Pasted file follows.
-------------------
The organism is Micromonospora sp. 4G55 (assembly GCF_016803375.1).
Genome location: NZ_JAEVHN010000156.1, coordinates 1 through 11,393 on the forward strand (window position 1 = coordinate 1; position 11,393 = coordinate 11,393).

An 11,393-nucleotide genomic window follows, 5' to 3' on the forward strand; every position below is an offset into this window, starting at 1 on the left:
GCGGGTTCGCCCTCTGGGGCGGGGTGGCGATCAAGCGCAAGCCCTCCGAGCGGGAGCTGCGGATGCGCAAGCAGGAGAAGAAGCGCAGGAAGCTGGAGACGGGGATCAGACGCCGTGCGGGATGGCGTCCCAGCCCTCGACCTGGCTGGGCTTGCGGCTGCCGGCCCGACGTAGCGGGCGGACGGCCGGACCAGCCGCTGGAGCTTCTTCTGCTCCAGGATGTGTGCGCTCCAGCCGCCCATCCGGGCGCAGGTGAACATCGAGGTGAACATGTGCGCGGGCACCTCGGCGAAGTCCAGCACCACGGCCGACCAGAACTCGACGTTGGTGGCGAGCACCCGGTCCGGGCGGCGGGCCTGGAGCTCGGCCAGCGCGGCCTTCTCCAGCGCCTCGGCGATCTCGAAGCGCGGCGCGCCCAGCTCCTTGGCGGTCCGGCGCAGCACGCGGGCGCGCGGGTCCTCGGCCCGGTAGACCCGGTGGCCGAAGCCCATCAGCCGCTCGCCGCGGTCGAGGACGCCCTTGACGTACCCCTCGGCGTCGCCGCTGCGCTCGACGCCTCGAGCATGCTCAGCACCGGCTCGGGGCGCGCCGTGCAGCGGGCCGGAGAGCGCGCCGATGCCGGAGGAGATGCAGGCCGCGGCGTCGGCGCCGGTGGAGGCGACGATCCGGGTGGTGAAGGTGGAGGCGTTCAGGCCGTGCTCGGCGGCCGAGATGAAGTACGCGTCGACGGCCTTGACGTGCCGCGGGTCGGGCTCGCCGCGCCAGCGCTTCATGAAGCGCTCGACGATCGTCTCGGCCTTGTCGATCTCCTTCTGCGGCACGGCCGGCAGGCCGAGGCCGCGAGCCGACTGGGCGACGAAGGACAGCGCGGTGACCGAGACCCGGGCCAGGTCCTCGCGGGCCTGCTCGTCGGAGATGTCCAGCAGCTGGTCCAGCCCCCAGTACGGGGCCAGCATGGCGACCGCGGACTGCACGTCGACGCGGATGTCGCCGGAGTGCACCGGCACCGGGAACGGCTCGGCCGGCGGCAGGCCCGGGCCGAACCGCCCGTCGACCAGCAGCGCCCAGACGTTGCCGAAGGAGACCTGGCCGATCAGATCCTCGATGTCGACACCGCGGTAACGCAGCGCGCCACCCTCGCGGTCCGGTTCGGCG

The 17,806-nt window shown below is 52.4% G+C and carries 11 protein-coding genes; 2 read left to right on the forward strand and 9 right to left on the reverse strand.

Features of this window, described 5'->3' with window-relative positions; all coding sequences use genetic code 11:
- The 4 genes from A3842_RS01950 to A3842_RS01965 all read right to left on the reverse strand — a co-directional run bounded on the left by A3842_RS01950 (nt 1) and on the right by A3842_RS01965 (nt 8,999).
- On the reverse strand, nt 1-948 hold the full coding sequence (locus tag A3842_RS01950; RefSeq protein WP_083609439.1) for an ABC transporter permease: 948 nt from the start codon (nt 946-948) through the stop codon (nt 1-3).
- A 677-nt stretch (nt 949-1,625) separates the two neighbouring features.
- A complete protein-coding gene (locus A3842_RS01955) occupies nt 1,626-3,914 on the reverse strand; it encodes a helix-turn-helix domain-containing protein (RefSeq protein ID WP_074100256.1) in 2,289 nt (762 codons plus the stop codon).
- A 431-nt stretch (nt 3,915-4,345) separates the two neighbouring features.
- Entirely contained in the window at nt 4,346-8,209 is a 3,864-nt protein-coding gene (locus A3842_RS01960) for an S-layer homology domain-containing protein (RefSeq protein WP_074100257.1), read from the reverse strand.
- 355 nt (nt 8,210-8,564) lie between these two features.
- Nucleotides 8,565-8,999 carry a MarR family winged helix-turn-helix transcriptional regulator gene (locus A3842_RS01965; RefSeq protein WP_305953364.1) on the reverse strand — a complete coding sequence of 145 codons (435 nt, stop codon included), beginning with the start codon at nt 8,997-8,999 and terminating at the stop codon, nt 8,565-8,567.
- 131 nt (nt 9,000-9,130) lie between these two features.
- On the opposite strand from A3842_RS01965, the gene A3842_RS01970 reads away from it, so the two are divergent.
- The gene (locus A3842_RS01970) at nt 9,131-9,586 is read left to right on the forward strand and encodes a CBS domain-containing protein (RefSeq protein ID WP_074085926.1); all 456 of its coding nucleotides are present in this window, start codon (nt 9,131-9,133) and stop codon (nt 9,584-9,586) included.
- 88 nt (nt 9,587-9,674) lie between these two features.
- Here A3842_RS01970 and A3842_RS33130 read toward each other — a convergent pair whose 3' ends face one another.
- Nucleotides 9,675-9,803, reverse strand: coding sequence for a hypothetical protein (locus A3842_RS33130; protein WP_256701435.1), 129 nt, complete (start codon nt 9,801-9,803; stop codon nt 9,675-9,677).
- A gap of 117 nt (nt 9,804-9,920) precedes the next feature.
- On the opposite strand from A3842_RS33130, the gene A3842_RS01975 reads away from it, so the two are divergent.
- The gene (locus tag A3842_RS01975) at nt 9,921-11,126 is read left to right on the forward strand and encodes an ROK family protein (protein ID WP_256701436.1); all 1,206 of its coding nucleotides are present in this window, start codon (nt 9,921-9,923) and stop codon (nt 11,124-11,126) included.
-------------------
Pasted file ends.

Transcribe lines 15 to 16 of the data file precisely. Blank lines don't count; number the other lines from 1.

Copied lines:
- 131 nt (nt 9,000-9,130) lie between these two features.
- On the opposite strand from A3842_RS01965, the gene A3842_RS01970 reads away from it, so the two are divergent.